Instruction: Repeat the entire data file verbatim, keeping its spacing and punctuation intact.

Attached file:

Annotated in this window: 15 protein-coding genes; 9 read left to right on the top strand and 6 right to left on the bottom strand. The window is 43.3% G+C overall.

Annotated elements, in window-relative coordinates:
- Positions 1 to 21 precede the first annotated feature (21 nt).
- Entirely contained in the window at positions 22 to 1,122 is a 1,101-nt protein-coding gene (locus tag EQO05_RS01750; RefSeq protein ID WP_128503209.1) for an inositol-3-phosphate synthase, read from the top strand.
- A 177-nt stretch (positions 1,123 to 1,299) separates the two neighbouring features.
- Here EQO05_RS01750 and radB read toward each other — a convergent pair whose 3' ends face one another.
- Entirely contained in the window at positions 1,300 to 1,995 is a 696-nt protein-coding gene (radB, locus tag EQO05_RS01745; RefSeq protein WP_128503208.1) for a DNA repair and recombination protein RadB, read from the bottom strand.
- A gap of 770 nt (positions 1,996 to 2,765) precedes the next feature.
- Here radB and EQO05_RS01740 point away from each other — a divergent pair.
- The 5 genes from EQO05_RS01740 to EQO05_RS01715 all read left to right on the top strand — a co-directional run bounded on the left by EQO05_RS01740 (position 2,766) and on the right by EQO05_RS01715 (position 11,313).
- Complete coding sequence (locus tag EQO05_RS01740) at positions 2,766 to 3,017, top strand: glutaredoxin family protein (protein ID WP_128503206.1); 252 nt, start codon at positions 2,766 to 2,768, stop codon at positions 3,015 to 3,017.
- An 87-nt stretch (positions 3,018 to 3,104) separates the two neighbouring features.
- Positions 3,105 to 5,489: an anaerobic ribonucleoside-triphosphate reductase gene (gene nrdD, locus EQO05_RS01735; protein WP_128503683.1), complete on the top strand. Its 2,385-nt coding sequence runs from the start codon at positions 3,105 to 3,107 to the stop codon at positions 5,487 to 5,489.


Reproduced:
Annotated in this window: 15 protein-coding genes; 9 read left to right on the top strand and 6 right to left on the bottom strand. The window is 43.3% G+C overall.

Annotated elements, in window-relative coordinates:
- Positions 1 to 21 precede the first annotated feature (21 nt).
- Entirely contained in the window at positions 22 to 1,122 is a 1,101-nt protein-coding gene (locus tag EQO05_RS01750; RefSeq protein ID WP_128503209.1) for an inositol-3-phosphate synthase, read from the top strand.
- A 177-nt stretch (positions 1,123 to 1,299) separates the two neighbouring features.
- Here EQO05_RS01750 and radB read toward each other — a convergent pair whose 3' ends face one another.
- Entirely contained in the window at positions 1,300 to 1,995 is a 696-nt protein-coding gene (radB, locus tag EQO05_RS01745; RefSeq protein WP_128503208.1) for a DNA repair and recombination protein RadB, read from the bottom strand.
- A gap of 770 nt (positions 1,996 to 2,765) precedes the next feature.
- Here radB and EQO05_RS01740 point away from each other — a divergent pair.
- The 5 genes from EQO05_RS01740 to EQO05_RS01715 all read left to right on the top strand — a co-directional run bounded on the left by EQO05_RS01740 (position 2,766) and on the right by EQO05_RS01715 (position 11,313).
- Complete coding sequence (locus tag EQO05_RS01740) at positions 2,766 to 3,017, top strand: glutaredoxin family protein (protein ID WP_128503206.1); 252 nt, start codon at positions 2,766 to 2,768, stop codon at positions 3,015 to 3,017.
- An 87-nt stretch (positions 3,018 to 3,104) separates the two neighbouring features.
- Positions 3,105 to 5,489: an anaerobic ribonucleoside-triphosphate reductase gene (gene nrdD, locus EQO05_RS01735; protein WP_128503683.1), complete on the top strand. Its 2,385-nt coding sequence runs from the start codon at positions 3,105 to 3,107 to the stop codon at positions 5,487 to 5,489.